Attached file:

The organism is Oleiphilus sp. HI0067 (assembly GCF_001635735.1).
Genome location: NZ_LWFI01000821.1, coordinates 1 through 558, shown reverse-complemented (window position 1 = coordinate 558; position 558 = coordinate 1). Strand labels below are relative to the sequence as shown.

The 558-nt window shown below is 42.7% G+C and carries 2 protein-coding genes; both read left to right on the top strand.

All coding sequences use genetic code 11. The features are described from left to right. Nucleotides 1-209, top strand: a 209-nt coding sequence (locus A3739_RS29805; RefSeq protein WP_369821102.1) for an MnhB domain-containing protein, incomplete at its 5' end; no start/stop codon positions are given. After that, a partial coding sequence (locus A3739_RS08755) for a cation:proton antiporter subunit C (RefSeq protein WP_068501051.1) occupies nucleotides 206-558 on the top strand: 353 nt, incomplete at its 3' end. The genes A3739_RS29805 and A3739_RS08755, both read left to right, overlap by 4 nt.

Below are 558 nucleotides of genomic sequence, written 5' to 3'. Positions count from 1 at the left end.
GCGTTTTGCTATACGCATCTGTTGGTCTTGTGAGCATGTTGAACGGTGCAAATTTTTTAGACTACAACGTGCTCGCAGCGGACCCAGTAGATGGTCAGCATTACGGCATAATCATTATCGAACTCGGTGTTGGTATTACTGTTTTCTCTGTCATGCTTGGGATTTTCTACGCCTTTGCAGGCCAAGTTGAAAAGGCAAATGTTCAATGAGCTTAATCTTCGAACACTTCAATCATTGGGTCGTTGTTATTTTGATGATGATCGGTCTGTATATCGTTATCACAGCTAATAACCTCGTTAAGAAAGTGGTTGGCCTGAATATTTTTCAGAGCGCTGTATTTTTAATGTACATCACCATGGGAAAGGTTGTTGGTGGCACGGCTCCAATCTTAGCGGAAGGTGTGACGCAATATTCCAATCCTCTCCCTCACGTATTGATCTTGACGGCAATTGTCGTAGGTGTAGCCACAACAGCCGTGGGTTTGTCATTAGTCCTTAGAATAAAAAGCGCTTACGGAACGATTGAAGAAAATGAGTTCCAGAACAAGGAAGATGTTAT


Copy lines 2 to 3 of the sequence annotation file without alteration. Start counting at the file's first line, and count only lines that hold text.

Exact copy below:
Genome location: NZ_LWFI01000821.1, coordinates 1 through 558, shown reverse-complemented (window position 1 = coordinate 558; position 558 = coordinate 1). Strand labels below are relative to the sequence as shown.

The 558-nt window shown below is 42.7% G+C and carries 2 protein-coding genes; both read left to right on the top strand.